23 Sep Emergency Budget Sept 2022

Below are the main points from today’s not so mini-budget. Some significant tax cuts from Kwasi Kwarteng’s first job as the new chancellor.

Business tax and financial support takeaways

Corporation Tax
It was announced in the March 2021 Budget that there would be a 6% increase in the Corporate Tax main rate from 19% to 25%. However, in a move that the new Prime Minister has said is key to helping attract investment into the UK, this has been abandoned.

A digital, VAT-free shopping scheme to be introduced for overseas visitors in a bid to “modernise” the UK’s system.

An Energy Bill Relief scheme will provide a discount on wholesale gas and electricity prices for all non-domestic customers whose current energy bill has been significantly inflated. The support is equivalent to the Energy Price Guarantee put in place for households. As with the Energy Price Guarantee for households, customers do not need to take action or apply to the scheme to access the support. Support (in the form of a p/kWh discount) will automatically be applied to bills.

National Insurance
As with the corporation tax rate, it was expected that a reversal of the National Insurance (NI) hike would be confirmed, and this was the case the day prior to the Mini-Budget. It’s predicted that 920,000 businesses are set to save an average of almost £10,000 next year as a result.

Investment Zones
Local Investment Zones are to be created to encourage development and to “unleash the power of the private sector”. In these agreed areas, of which there could be almost 40 in England, taxes will be cut, and tax reliefs will be accelerated, including 100% on qualifying investment in plant and machinery, and on purchases of land for commercial use. There will be no stamp duty to pay on newly occupied business premises, and no business rates to pay in the tax zone. Employers will not have to pay NI on the first £50,000 a new employee in the tax site earns. The creation of similar Zones for Scotland, Wales and Northern Ireland will be discussed with devolved administrations.

Annual Investment Allowance
The Annual Investment Allowance (AIA) for qualifying expenditure on plant and machinery, which was originally increased to £1,000,000 in the 2018 Budget, and was due to revert to £200,000 from 1 April 2023, will instead be permanently set at £1,000,000.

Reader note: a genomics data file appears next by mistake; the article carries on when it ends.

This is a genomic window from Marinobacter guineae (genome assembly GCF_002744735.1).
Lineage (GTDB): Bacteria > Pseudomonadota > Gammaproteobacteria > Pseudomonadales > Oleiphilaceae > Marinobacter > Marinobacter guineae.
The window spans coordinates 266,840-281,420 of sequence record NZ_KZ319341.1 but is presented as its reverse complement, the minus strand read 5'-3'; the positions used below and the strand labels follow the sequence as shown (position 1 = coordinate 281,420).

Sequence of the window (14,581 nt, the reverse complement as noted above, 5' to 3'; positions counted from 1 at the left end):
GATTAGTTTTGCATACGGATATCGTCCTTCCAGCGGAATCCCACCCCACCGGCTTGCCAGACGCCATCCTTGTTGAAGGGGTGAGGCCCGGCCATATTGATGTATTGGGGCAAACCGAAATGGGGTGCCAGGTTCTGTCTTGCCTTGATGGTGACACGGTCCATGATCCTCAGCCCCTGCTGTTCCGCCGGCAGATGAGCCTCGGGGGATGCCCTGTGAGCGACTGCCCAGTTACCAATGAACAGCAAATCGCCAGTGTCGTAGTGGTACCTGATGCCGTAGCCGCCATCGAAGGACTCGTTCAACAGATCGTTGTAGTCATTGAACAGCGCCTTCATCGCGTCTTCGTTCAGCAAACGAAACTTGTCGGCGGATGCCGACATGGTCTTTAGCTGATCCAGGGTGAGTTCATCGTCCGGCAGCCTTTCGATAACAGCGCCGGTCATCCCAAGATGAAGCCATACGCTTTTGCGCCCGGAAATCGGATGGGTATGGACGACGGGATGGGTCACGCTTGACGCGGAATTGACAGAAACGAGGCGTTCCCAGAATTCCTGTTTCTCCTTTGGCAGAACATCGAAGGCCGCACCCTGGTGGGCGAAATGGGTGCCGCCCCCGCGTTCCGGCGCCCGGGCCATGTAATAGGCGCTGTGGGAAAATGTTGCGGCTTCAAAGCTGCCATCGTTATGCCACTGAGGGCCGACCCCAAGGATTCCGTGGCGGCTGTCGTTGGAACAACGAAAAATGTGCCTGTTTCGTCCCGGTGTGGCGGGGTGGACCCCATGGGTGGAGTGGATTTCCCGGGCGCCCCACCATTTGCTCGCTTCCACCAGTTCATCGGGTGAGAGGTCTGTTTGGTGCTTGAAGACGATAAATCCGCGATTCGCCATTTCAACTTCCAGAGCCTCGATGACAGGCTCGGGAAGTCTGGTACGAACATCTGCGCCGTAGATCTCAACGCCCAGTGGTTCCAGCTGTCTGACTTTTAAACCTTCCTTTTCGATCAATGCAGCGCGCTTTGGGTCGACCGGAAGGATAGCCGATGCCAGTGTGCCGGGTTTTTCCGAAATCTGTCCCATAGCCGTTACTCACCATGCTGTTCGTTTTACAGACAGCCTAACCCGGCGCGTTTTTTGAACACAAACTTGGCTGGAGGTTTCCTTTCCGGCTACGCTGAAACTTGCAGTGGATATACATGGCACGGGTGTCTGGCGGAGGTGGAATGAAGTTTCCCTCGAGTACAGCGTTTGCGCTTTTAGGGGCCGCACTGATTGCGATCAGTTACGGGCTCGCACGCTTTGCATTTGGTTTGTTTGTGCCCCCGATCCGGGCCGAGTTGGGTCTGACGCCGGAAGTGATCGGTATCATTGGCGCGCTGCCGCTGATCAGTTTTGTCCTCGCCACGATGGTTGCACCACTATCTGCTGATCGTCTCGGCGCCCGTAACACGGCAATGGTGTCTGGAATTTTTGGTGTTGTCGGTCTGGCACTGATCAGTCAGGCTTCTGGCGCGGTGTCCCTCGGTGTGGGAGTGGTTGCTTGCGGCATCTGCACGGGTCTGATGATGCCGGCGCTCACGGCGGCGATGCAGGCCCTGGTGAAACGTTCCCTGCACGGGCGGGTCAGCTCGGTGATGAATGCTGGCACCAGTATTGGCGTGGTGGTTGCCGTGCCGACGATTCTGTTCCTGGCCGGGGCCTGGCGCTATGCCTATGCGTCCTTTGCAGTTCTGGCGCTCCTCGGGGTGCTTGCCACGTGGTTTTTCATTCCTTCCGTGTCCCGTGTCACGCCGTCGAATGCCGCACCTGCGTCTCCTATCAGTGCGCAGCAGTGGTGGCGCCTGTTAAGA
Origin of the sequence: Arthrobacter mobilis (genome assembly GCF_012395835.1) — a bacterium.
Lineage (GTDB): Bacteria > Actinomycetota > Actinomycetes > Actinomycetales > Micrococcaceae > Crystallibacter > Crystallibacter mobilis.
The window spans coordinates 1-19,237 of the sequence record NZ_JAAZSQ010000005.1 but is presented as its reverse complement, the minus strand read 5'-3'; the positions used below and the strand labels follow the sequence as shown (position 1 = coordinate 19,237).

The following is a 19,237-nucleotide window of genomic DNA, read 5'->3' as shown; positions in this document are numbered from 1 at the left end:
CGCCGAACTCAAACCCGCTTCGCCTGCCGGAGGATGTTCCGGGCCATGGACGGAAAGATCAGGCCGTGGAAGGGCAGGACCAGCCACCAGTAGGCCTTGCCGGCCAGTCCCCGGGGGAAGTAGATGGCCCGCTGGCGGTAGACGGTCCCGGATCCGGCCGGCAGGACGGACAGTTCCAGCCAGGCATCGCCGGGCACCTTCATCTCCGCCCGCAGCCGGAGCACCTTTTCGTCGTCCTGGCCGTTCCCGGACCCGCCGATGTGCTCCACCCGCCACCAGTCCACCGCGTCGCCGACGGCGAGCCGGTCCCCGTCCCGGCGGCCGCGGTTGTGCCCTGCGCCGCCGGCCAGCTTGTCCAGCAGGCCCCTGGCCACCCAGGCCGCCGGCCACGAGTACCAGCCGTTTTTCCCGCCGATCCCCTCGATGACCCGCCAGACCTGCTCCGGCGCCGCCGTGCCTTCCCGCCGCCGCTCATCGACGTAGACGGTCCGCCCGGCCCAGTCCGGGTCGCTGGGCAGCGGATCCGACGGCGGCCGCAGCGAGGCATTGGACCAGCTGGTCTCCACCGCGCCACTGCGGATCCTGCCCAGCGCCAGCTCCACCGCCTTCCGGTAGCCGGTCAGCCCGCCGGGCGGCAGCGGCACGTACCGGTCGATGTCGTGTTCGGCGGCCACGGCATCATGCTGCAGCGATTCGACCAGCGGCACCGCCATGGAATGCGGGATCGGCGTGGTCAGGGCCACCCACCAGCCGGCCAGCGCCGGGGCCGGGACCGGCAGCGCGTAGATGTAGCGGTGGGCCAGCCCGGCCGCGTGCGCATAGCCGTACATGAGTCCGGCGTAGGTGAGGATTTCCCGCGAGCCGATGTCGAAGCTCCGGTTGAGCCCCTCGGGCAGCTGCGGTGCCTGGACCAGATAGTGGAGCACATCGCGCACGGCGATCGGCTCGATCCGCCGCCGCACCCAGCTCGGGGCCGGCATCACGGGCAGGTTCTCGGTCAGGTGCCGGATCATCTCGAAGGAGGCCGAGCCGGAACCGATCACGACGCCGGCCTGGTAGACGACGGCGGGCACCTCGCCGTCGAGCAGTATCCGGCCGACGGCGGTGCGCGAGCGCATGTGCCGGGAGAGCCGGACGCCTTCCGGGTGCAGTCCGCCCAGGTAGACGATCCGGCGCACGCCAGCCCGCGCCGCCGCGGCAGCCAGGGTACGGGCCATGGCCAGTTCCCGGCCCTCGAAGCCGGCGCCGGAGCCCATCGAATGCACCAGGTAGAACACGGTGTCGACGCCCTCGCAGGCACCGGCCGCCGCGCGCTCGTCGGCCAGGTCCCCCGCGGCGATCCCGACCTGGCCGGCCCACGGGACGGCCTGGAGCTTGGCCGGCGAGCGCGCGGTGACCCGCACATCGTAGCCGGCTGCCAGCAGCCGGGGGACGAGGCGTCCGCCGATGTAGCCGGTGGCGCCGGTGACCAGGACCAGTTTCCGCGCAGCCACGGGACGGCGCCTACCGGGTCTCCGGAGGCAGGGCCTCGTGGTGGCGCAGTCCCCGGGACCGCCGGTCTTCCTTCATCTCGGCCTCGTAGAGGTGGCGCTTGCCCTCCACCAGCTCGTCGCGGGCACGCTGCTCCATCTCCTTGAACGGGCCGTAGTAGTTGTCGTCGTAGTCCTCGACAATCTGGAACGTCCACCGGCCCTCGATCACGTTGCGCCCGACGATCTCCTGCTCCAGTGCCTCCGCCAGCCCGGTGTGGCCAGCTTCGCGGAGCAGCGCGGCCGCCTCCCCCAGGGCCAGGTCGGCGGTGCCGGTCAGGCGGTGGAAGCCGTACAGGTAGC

From April 2023 the IR35 rules introduced for the public sector in 2017 and the private sector in 2021 will be repealed, meaning that end users of contractors engaged through the contractor’s personal service company will no longer be responsible for assessing whether the contractor should be taxed as an employee by the end user. This will revert to being the responsibility of the personal service company providing the contractor.

Personal tax and cost of living takeaways

Income Tax
From April 2023, there will be a single higher rate of 40% on Income Tax. This means the additional rate level will be scrapped. Also, a year earlier than planned, the basic rate will be cut to 19% from next year which “means a tax cut for over 31 million people”.

Stamp Duty Land Tax
Up until today, there was no Stamp Duty Land Tax (SDLT) payable on the first £125,000 of a property’s value in England and Northern Ireland. This level has been doubled to £250,000 with effect from today (23 September).

First time buyers currently do not pay SDLT on the first £300,000, but this will increase to £425,000 and the level at which they can claim relief rises to £625,000 from £500,000.

National Insurance
As above, a National Insurance (NI) increase has been reversed. The turnaround will be happening from 6 November and is largely to benefit top earners by about £1,800 a year, while those on lowest incomes while be about £7 better off.

It was also announced that the planned conversion of the NI into a new Health and Social Care Levy would be axed.

As announced a couple of weeks back, the Government is to cap household energy bills at £2,500 for two years from 1 October 2022. This cap is said to equate to an average household saving of £1,000 a year.

Excise sector
Current alcohol duty rates are being frozen from 1 February 2023, which will provide support to the hospitality sector (heavily affected by the Covid pandemic). An alcohol duty reform document is to be published today which is intended to outline a new alcohol duty system.

The corresponding reforms are due to be implemented from 1 August 2023 and are expected to include and address:

  • An 18-month easement for wine, whereby wine between 11.5% alcohol by volume (ABV) and 14.5% ABV will be taxed as if 12.5% ABV.
  • The introduction of a Small Producer Relief.
  • The introduction of a new Draught Relief.
  • Administrative differences between different categories of alcohol, by simplifying requirements, digitising the administrative systems, and replacing regime-specific approval processes with a single alcohol approval for production.
  • A new digital system is expected to be introduced to enable duty to be accounted for and paid on alcohol products and production premises on a single online return. The introduction of the new digital service is anticipated by HMRC in late 2024.

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